Where our students have already found their passion, we do our best as a school to nurture it. But one of the most important things adults can do for young people is introduce them to as many new subjects, skills and experiences as possible. Every time we do, we open up possibilities. This could be the thing that really lights their fire.

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Game Stars competition winner Tabitha with Josh Eggleton (and me!) this week at the opening of the food rooms

Another important thing that we must do is help the next generation see that they don’t always have to do things the way that they have always been done. We have to help them see past stereotyping in subjects, jobs, and careers. We try hard to help our students challenge stereotypes and do things differently. We named the Athene Donald Building after the first woman to be made a professor in any of the physical sciences in Cambridge to show that women and girls have just as much of a future in scientific careers as men and boys.

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Our students Saffron, Mimi and Mia with the Soroptimists and dignitaries at this week’s Skirting Science event

This week we built on that tradition with our Skirting Science event, welcoming girls from nine different schools to Churchill to get experiences of possible futures in science, technology, engineering and mathematics, by hearing from women in those fields. Also this week we invited Michelin-starred chef Josh Eggleton to open the new food rooms to show that a career in the kitchen is not defined by gender but by skill, passion and enthusiasm.

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Students at work with forensic scientists from the University of the West of England (Bristol) at Skirting Science

The vision for our school is “to set no limits on what we can achieve.” If we are serious about this, it means that we need to challenge the limits that other people’s expectations place on us. We aim to kindle the flame that sustains the skills, talents, passions and enthusiasms of our young people, whether they pursue them within school or beyond.

D-Day 75

75 years ago today, on 6th June 1944, Allied forces landed on five beaches in Normandy, Northern France. Overnight, gliders and paratroopers had landed further inland. The landings represented the first phase of Operation Overlord – the invasion of Nazi-occupied Europe – with the aim of bringing World War Two to an end.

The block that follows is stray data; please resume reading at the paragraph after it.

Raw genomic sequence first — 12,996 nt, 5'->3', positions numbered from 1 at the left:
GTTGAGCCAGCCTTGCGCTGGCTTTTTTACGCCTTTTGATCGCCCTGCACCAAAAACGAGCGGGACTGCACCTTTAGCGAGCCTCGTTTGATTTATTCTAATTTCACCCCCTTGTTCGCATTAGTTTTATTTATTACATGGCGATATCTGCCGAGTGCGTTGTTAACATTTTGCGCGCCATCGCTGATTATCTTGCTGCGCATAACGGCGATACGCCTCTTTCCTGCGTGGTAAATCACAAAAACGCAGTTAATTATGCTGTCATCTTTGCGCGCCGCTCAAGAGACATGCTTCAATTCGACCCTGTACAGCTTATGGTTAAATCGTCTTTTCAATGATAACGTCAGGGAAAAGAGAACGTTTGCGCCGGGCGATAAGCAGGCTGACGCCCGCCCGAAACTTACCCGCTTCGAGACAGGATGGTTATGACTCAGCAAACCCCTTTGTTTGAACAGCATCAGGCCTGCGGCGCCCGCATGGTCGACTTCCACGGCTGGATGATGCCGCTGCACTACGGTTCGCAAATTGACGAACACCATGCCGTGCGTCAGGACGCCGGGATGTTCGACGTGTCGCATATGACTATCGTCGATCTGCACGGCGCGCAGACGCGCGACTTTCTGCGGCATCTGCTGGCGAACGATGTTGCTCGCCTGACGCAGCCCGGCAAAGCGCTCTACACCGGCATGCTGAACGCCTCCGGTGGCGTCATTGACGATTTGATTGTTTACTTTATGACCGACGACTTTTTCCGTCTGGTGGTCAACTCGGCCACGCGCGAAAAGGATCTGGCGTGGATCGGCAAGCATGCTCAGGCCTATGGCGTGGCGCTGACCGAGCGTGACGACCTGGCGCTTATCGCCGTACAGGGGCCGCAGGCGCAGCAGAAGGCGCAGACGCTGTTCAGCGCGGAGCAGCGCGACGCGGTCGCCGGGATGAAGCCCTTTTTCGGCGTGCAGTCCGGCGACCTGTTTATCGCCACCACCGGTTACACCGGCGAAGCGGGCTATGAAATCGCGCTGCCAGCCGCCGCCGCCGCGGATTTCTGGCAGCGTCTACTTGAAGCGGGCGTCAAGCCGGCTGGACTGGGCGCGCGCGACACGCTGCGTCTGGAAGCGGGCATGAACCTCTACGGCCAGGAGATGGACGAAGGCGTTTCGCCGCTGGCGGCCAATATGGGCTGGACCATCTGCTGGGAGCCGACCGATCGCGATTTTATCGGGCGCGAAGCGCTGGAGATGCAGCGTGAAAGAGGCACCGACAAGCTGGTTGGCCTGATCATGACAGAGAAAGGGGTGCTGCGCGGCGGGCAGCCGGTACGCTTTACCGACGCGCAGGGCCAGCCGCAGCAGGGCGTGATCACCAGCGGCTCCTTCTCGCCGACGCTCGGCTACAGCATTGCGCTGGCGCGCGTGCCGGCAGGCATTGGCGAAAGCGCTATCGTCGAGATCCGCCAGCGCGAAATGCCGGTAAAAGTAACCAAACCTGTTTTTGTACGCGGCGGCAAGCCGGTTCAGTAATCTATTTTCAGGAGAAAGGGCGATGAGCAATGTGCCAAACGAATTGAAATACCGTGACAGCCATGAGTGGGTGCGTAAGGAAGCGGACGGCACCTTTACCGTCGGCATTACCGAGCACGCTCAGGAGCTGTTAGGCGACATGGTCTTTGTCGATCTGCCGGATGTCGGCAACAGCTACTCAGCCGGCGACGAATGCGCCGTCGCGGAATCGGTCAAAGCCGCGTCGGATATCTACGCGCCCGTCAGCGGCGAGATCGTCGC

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Men of the 16th Infantry Regiment, US 1st Infantry Division wade ashore on Omaha Beach on the morning of 6 June 1944

The Allied forces of US, British and Canadian troops also included Australian, Belgian, Czech, Dutch, French, Greek, New Zealand, Norwegian, Rhodesian [present-day Zimbabwe] and Polish naval, air and ground support. Up to 7,000 ships and landing craft were involved, delivering a total of 156,000 men and 10,000 vehicles to the shore. By the end of the day, 4,400 troops died from the combined allied forces. Some 9,000 were wounded or missing. Total German casualties on the day are estimated as being between 4,000 and 9,000 men. Thousands of French civilians also died.

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Map of the Normandy landings

But, by midnight of 6th June, the Allies had secured their beachheads (codenamed Gold, Juno, Sword, Omaha and Utah) and begun to push further inland. Within eleven months, Nazi Germany was defeated and the war was over. 

D-Day marked the turning point in the Second World War. It was a remarkable military, technical, logistical and physical achievement, made possible by international cooperation, driven by a shared belief in the importance of defeating the oppression and horror of the Nazi regime.

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Lt. Jim Hildrew, Royal Navy, c. 1941

The anniversary of D-Day is always a special one to me. My grandfather, Jim Hildrew, was in the Royal Navy during the Second World  War. He supported the Allied invasion of France from the English Channel, working on Operation PLUTO (Pipe-Line Under The Ocean) which was designed to supply fuel from England to the Allied armies in France by laying flexible pipes all the way across the seabed. I am proud to think that he made his contribution to the freedom that we all enjoy – and perhaps take for granted – today.

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Supply landings at Omaha Beach, mid-June 1944

He was one of the lucky ones who came back alive after the war, returning to teaching as the Headmaster of Grasmere School in the Lake District. Many were not so lucky: by the time Paris was liberated in August 1944, 200,000 of the Allied troops who had landed in France were dead, wounded or missing. On the anniversary of this important day in history, we should all take time to remember those who gave their lives so that we could live ours in liberty.